Braun’s Appeal: Forensic Testing and High Standards
Last week, Ryan Braun made history, becoming the first major league athlete to successfully appeal charges of steroid use and avoiding a 50-game suspension penalty. This is entirely unheard-of in the sports world. Allegations of performance enhancing through drugs and steroids are fairly common, especially in a career where physical capabilities are so important. Bud Selig, the commissioner for Major League Baseball, stated that the sport “has a comprehensive testing system second to none and that it has fully addressed a drug problem that has plagued it for more than a decade.”(1) Usually, athletes are held to a strict liability standard, meaning that they are responsible for what enters their body, regardless of whether or not it was consciously ingested. Drug tests are usually done at random during the playing season, and the results tested for the presence of these substances.
Ryan Braun’s urine sample was collected, along with other players’ samples, for testing on October 1, 2011 by a licensed MLB tester, Dino Laurenzi Jr. Says Laurenzi, “Given the lateness of the hour that I completed my collections, there was no FedEx office… that would ship packages that day or Sunday.”(2) The samples were stored in Laurenzi’s basement refrigerator until they were shipped two days later on Monday. When the sample was analyzed later, it tested positive. The presence of synthetic testosterone was detected, typically indicating that a subject had taken some sort of illegal substance. This resulted in a proposed 50-game suspension penalty for the infraction. However, an arbitrator overturned the case on February 24th, 2012. As ESPN legal analyst Lester Munsen
describes, “MLB has the burden of proof. MLB must persuade the arbitrator that its specimen collector and its laboratory followed the required procedure step-by-step, with no exceptions.”(3) Since the sample was stored in Laurenzi’s basement and not shipped immediately, the procedure’s integrity was compromised.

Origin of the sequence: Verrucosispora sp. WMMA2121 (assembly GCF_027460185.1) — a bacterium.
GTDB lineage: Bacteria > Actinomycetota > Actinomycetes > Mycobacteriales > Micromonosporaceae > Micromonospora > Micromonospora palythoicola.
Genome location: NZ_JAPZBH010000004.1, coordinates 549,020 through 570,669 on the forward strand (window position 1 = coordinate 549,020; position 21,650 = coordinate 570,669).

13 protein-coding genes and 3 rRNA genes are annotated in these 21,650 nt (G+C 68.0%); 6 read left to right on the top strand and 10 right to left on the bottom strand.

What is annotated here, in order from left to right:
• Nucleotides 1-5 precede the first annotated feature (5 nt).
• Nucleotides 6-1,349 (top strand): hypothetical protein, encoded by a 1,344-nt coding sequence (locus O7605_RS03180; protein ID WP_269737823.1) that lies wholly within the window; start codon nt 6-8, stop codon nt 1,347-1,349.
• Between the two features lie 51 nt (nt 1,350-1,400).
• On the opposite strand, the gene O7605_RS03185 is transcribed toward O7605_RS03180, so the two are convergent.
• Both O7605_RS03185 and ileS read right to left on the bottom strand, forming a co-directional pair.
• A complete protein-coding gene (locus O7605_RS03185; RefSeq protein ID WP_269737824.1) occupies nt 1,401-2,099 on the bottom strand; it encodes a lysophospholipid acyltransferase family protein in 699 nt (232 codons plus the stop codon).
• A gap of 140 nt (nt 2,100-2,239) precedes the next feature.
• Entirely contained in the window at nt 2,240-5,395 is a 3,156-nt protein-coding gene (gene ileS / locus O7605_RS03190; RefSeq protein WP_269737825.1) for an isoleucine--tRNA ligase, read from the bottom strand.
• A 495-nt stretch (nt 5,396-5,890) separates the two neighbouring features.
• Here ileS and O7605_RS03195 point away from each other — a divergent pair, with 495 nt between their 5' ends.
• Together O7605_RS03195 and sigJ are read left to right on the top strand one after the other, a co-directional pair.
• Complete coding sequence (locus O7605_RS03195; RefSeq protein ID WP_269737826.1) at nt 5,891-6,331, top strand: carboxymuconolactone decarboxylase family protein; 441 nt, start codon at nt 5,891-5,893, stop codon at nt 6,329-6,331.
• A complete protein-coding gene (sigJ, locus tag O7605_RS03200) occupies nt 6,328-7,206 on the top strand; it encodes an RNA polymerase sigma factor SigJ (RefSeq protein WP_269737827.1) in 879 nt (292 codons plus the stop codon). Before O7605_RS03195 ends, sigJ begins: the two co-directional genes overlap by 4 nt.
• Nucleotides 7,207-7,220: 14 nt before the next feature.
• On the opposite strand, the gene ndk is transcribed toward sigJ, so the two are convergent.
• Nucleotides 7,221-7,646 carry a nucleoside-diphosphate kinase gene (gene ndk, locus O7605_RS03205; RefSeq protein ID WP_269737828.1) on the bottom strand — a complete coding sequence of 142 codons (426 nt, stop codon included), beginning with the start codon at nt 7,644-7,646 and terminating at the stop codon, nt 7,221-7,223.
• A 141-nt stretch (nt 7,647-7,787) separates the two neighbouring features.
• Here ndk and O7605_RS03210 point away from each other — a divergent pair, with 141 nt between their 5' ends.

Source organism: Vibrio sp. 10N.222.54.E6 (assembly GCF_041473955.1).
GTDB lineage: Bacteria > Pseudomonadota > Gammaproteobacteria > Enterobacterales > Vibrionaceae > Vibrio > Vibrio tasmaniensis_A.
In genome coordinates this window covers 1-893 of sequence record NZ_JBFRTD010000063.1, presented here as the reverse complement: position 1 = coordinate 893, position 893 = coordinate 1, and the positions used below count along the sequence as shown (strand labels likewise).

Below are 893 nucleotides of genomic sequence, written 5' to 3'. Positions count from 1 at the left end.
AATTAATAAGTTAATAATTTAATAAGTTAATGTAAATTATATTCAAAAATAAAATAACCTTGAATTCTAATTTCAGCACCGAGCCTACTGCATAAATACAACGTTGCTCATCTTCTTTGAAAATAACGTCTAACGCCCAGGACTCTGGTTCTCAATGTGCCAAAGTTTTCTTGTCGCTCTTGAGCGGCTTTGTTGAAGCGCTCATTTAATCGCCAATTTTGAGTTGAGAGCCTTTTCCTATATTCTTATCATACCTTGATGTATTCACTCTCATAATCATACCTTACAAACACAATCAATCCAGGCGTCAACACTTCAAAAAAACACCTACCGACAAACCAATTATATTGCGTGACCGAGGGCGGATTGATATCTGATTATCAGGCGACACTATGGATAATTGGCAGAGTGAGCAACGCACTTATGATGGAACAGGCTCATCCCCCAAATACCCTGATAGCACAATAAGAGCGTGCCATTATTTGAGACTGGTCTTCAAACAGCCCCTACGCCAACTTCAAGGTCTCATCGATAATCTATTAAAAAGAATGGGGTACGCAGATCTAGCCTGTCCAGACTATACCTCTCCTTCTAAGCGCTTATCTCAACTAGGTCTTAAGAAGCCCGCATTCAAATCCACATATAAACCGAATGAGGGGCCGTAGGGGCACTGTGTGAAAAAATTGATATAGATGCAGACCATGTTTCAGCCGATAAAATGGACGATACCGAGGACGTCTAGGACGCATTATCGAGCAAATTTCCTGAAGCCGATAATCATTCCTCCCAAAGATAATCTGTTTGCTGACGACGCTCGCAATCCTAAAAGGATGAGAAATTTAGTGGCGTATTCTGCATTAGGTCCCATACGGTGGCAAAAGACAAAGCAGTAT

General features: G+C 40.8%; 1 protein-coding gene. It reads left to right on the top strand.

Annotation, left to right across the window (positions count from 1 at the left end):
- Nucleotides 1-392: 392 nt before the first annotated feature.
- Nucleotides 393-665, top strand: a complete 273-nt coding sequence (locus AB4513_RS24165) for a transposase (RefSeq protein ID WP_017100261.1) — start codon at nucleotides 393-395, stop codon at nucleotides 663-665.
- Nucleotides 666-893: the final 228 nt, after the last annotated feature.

What kind of issues does this raise for the field of major-league sports? What about the field of forensic testing? The issue of chain of custody is very serious part of testing accuracy and reliability. It essentially requires that a sample in evidence must be transferred and stored in compliance with strict guidelines. According to Arizona case law4, the side in a case that introduces forensic evidence is required to prove that it is valid and that appropriate chain of custody procedures were followed. Since the MLB introduced the case, they were required to show adherence to proper chain of custody procedures. The decision to store rather than ship the samples right away broke this chain of custody, and the consequences of this rests with the MLB.
This holds true for DUI cases and testing: the State has the burden of proof. The State is responsible for proving criminal charges beyond a reasonable doubt. This means that blood evidence testing needs to follow the proper chain of custody procedures accepted by the forensic science community. In the field of forensics, trusting that the sample was fine in any basement doesn’t meet these relevant criteria. It wouldn’t be acceptable to “skip” a step in an experiment and still expect valid results. The same holds true for the chain of custody procedure and all other aspects of producing reliable evidence. Solid proof that procedures were followed eliminates doubt that the results are unreliable.
When an individual’s career and livelihood are on the line, forensic testing procedures in the matter need to be held to a high standard. These allegations of drug use put Ryan Braun’s reputation and career on the line before both sides of the story had been heard. In a DUI case, the stakes can be similar but include jail time and loss of other liberties. This is precisely why our constitution demands that all defendants are “innocent until proven guilty.” The ends don’t justify the means, rather, these tests are driven by procedure. Holding test procedures to a high standard is the only way to make sure that the results produced are trustworthy. Without proof that proper chain of custody procedures were followed, the State may not be able to meet their burden of proof.
If the results are valued higher than the process, essentially it becomes acceptable to “cut corners” in procedure. This allows doors to open up for serious transgressions of justice, which are both morally and legally unacceptable outcomes. The State is required to prove their case with evidence beyond a reasonable doubt. However, it is up to the defense attorneys to ask questions, request proof that procedures were followed, and hold the State accountable for proving that procedures were followed and that results produced reliably.
(1) “Braun Wins Appeal on Positive Drug Test and Will Avoid Suspension” http://www.nytimes.com/2012/02/24/sports/baseball/braun-wins-appeal-on-positive-drug-test-and-will-avoid-suspension.html?_r=1
(2) “Collector in Ryan Braun Steriod Case Denies Wrongdoing, Says He Followed Protocol” http://www.nesn.com/2012/02/collector-in-ryan-braun-steroid-case-denies-wrongdoing-says-he-followed-protocol.html
(3) “Braun Q&A: Awkward Issues for MLB” http://espn.go.com/espn/commentary/story/_/page/munson-120224/ryan-braun-ruling-raises-embarrassing-questions-mlb-drug-testing
(4) State v. Brunson, 132 N.J. 377 (1993)